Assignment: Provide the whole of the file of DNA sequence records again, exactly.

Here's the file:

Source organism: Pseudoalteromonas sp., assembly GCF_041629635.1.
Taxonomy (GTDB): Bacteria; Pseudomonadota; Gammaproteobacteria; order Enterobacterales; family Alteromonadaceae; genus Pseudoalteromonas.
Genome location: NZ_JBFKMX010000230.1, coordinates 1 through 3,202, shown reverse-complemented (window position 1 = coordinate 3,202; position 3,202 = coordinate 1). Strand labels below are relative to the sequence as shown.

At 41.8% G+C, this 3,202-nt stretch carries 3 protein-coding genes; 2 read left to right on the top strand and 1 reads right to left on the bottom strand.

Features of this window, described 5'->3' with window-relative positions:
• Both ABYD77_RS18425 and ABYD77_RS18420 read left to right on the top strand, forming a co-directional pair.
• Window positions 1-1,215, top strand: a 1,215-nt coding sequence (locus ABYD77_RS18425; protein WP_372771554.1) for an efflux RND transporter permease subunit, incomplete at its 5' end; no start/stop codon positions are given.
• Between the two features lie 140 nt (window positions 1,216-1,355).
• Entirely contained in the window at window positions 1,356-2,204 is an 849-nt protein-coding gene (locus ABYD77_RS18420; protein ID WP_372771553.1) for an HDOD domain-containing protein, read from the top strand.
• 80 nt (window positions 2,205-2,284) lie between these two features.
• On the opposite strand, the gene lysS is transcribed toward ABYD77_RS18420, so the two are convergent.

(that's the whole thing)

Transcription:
Source organism: Pseudoalteromonas sp., assembly GCF_041629635.1.
Taxonomy (GTDB): Bacteria; Pseudomonadota; Gammaproteobacteria; order Enterobacterales; family Alteromonadaceae; genus Pseudoalteromonas.
Genome location: NZ_JBFKMX010000230.1, coordinates 1 through 3,202, shown reverse-complemented (window position 1 = coordinate 3,202; position 3,202 = coordinate 1). Strand labels below are relative to the sequence as shown.

At 41.8% G+C, this 3,202-nt stretch carries 3 protein-coding genes; 2 read left to right on the top strand and 1 reads right to left on the bottom strand.

Features of this window, described 5'->3' with window-relative positions:
• Both ABYD77_RS18425 and ABYD77_RS18420 read left to right on the top strand, forming a co-directional pair.
• Window positions 1-1,215, top strand: a 1,215-nt coding sequence (locus ABYD77_RS18425; protein WP_372771554.1) for an efflux RND transporter permease subunit, incomplete at its 5' end; no start/stop codon positions are given.
• Between the two features lie 140 nt (window positions 1,216-1,355).
• Entirely contained in the window at window positions 1,356-2,204 is an 849-nt protein-coding gene (locus ABYD77_RS18420; protein ID WP_372771553.1) for an HDOD domain-containing protein, read from the top strand.
• 80 nt (window positions 2,205-2,284) lie between these two features.
• On the opposite strand, the gene lysS is transcribed toward ABYD77_RS18420, so the two are convergent.